OSHA fines SeaWorld $38,500 for safety violation

Fine comes 3 years after Dawn Brancheau killed by whale at Orlando park

ORLANDO, Fla. – The Occupational Safety and Health Administration has fined SeaWorld Orlando $38,500 and labeled the park a repeat offender, saying the entertainment giant continues to operate a workplace that can "cause death or serious physical harm to employes."

The fine is the result of a follow-up inspection OSHA conducted at Shamu Stadium on December 11, 2012. 

In order to protect its employees, OSHA has recommended that SeaWorld take steps such as "prohibiting animal trainers from working with killer whales ... unless the trainers are protected through the use of physical barriers or the trainers are required to maintain a minimum safe distance."

The fine, which was issued Friday, comes amid a three-year fight between OSHA and SeaWorld after trainer Dawn Brancheau was drowned in Orlando by a killer whale in 2010.

In April, attorneys representing OSHA said in court that SeaWorld's attempts to keep killer whale trainers safe is still not adequate.  SeaWorld insisted, however, that the company was in compliance with OSHA's mandate that trainers remain behind barriers or stay a safe distance away from killer whales during the park's famous Shamu show.

Last summer, an administrative law judge upheld a series of OSHA safety violations against SeaWorld and ordered the park to pay $12,000 in fines. In his order, the judge indicated that OSHA could require SeaWorld to "install physical barriers between its trainers and killer whales" or "require its trainers to maintain a minimum distance from the killer whales." Those safety improvements were required to be in place by July 27.

That same day, SeaWorld filed a petition with OSHA asking for an extra six months to implement new safety protocols, pointing out that OSHA did not specify an exact "minimum distance."

SeaWorld lawyers said the company consulted with marine mammal experts from the Georgia Aquarium and Atlantis Resorts in the Bahamas to establish its own minimum distances trainers can interact with killer whales, although neither facility houses killer whales.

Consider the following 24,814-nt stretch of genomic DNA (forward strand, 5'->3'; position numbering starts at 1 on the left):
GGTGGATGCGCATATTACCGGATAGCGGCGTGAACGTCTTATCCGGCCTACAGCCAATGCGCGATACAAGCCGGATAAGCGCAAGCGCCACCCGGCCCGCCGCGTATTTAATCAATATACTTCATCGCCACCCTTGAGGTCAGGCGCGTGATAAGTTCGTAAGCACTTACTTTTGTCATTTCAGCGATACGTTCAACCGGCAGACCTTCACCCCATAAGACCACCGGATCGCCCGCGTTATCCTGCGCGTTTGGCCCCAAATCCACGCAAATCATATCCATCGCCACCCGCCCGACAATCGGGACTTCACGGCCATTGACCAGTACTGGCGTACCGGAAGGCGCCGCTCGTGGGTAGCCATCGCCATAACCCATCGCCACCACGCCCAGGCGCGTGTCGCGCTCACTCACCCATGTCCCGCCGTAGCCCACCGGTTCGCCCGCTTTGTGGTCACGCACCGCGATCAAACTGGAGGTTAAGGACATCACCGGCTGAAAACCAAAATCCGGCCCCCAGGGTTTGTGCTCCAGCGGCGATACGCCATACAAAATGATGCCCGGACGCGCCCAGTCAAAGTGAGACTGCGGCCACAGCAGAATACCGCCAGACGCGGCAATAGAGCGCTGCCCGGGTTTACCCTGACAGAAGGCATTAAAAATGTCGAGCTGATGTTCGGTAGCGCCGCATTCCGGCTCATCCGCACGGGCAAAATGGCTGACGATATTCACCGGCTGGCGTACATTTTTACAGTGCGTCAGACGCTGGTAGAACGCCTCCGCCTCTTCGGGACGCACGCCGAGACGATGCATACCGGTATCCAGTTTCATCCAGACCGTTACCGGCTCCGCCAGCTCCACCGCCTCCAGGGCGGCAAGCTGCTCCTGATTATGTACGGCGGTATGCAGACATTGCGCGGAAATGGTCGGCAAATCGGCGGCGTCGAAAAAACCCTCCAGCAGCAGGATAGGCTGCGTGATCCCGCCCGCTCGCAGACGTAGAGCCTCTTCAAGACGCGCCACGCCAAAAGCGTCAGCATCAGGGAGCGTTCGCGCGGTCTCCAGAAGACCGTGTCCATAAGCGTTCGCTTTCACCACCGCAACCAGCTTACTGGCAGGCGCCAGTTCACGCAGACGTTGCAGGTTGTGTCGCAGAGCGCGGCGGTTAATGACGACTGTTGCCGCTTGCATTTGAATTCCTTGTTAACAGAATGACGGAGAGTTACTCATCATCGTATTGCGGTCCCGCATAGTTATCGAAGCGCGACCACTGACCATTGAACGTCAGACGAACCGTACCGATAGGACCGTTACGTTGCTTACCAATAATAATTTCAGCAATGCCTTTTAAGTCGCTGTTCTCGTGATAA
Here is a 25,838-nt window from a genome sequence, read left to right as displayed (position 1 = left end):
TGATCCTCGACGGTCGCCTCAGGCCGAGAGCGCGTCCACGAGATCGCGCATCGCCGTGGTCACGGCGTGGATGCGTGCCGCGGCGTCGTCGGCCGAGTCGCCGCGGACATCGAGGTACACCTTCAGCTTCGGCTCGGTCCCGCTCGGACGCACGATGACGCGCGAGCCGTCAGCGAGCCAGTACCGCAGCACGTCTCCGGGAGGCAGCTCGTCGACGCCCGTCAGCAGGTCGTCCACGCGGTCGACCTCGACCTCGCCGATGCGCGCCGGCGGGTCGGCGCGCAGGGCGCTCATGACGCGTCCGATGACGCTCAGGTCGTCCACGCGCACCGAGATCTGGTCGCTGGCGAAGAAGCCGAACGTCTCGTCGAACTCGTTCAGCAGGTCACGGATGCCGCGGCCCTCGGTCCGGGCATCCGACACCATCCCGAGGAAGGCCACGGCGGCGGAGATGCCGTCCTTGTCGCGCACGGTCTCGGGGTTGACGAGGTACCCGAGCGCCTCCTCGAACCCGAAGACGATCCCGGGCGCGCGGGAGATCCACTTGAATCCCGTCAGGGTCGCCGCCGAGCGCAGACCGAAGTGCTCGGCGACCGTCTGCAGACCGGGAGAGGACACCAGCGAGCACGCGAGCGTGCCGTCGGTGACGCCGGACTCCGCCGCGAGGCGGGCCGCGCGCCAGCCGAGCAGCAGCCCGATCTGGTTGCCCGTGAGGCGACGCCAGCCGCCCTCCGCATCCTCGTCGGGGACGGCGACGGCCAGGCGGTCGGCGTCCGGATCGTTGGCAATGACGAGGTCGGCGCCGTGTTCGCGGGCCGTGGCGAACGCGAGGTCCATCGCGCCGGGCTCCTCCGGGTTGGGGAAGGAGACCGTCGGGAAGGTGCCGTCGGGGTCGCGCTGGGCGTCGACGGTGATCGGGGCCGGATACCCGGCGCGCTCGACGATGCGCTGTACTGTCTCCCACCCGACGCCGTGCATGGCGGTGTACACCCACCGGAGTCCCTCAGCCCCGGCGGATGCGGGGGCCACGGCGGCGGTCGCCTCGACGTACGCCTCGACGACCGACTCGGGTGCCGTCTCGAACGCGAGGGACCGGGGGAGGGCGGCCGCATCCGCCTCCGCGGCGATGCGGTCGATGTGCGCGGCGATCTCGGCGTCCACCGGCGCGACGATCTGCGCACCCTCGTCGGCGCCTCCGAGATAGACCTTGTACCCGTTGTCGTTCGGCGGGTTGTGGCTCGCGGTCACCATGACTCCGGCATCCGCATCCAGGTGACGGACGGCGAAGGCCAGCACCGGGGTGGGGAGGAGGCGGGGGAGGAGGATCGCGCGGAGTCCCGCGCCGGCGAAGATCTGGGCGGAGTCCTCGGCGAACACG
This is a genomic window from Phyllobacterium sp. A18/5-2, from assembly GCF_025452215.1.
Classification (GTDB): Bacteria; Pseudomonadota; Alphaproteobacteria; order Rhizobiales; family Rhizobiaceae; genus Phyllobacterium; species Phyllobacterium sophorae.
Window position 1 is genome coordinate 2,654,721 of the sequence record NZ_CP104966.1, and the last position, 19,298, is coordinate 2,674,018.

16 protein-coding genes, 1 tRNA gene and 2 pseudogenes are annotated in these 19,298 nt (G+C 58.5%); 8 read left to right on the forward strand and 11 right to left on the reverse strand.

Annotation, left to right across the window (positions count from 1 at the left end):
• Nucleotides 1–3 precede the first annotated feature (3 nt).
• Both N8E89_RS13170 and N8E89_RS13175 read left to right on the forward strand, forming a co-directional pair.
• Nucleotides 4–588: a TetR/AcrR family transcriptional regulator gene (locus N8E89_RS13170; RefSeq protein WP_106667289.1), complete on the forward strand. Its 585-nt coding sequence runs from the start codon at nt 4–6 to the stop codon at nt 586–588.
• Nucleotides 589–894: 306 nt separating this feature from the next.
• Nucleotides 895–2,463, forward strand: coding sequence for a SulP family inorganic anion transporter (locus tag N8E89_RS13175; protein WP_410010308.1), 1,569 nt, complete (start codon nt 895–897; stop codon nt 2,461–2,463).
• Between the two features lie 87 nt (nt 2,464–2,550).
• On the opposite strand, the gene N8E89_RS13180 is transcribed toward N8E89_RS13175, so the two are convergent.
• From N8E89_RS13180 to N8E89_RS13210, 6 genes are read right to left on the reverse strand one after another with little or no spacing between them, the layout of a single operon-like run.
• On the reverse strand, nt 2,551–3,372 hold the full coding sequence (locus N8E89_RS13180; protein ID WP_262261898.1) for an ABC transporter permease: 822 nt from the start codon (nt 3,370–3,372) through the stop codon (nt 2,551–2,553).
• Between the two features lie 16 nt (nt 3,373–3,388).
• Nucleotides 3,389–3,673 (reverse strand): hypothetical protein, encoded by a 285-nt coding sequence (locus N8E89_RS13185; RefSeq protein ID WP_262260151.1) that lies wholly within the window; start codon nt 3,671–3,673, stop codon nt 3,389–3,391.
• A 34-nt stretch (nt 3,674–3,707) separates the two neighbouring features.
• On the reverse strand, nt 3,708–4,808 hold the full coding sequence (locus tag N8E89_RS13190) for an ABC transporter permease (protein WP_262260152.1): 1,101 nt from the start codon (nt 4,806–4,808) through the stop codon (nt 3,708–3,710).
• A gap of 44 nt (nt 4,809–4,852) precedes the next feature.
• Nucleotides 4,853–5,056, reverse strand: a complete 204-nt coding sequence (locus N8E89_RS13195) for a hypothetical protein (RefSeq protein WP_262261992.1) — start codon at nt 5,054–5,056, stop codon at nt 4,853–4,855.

According to SeaWorld Animal Training Curator Kelly Flaherty Clark, trainers are now required to stay 3 feet away from killer whales if they are kneeling on a flat surface. Trainers must be 18 inches from the edge of the pool if they standing near the whales, she said.

Clark testified that trainers may still touch a killer whale or rub its back while standing next to the animal on a submerged ledge in the pool, as long as the trainer is positioned along the side of the animal's body between its blowhole and tail. The trainer must stay away from the whale's mouth and tail and have an escape route if the whale were to move, said Clark.

Under cross examination by OSHA lawyers, Clark acknowledged a killer whale can potentially spin 360 degrees on the submerged ledge as a trainer stands next to it. OSHA lawyers point out that it is up to the employees themselves to determine whether the whale might attempt to hurt them.

"Everything we did was about making sure my employees were safe," testified Clark, who said no SeaWorld trainers has been injured since Brancheua's death. "We haven't even had a scraped knee."

SeaWorld released a statement on Monday, which reads as follows:

"SeaWorld has received a citation from the Occupational Safety and Health Administration (OSHA) concerning the manner in which trainers currently interact with killer whales in Orlando.  The citation is related to the prior citation that is currently on appeal before the United States District for the D.C. District.  The safety of guests and employees and the welfare of animals are SeaWorld's highest priorities.  Since 2010 the company has voluntarily implemented significant changes to the training protocols for its killer whale program that have proven to be safe and effective.   OSHA's enforcement activities and the new citation demonstrate the agency's continued and fundamental misunderstanding of how to properly and safely care for and work around these animals. "